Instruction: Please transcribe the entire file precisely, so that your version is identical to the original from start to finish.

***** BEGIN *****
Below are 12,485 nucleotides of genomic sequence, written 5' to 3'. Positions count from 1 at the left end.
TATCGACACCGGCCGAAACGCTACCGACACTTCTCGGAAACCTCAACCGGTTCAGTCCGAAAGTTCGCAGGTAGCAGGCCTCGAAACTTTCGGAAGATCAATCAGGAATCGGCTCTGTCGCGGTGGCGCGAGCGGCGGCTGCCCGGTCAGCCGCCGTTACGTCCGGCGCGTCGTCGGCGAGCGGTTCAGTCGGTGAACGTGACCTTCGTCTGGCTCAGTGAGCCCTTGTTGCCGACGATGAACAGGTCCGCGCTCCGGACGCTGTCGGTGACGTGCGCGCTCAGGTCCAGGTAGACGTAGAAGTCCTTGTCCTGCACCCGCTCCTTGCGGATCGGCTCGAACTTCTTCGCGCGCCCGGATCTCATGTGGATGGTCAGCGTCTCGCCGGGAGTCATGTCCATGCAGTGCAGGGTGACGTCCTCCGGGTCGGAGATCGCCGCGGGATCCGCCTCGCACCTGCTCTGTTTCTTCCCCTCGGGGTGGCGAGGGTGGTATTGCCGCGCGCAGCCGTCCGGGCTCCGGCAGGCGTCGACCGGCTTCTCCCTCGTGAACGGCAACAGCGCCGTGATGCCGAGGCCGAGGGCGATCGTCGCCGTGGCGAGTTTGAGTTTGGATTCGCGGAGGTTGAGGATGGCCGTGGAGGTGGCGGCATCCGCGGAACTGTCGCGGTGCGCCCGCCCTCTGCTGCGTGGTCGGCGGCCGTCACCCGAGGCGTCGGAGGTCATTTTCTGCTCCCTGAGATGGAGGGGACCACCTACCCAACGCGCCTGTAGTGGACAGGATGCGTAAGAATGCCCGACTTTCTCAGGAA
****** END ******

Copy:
Below are 12,485 nucleotides of genomic sequence, written 5' to 3'. Positions count from 1 at the left end.
TATCGACACCGGCCGAAACGCTACCGACACTTCTCGGAAACCTCAACCGGTTCAGTCCGAAAGTTCGCAGGTAGCAGGCCTCGAAACTTTCGGAAGATCAATCAGGAATCGGCTCTGTCGCGGTGGCGCGAGCGGCGGCTGCCCGGTCAGCCGCCGTTACGTCCGGCGCGTCGTCGGCGAGCGGTTCAGTCGGTGAACGTGACCTTCGTCTGGCTCAGTGAGCCCTTGTTGCCGACGATGAACAGGTCCGCGCTCCGGACGCTGTCGGTGACGTGCGCGCTCAGGTCCAGGTAGACGTAGAAGTCCTTGTCCTGCACCCGCTCCTTGCGGATCGGCTCGAACTTCTTCGCGCGCCCGGATCTCATGTGGATGGTCAGCGTCTCGCCGGGAGTCATGTCCATGCAGTGCAGGGTGACGTCCTCCGGGTCGGAGATCGCCGCGGGATCCGCCTCGCACCTGCTCTGTTTCTTCCCCTCGGGGTGGCGAGGGTGGTATTGCCGCGCGCAGCCGTCCGGGCTCCGGCAGGCGTCGACCGGCTTCTCCCTCGTGAACGGCAACAGCGCCGTGATGCCGAGGCCGAGGGCGATCGTCGCCGTGGCGAGTTTGAGTTTGGATTCGCGGAGGTTGAGGATGGCCGTGGAGGTGGCGGCATCCGCGGAACTGTCGCGGTGCGCCCGCCCTCTGCTGCGTGGTCGGCGGCCGTCACCCGAGGCGTCGGAGGTCATTTTCTGCTCCCTGAGATGGAGGGGACCACCTACCCAACGCGCCTGTAGTGGACAGGATGCGTAAGAATGCCCGACTTTCTCAGGAA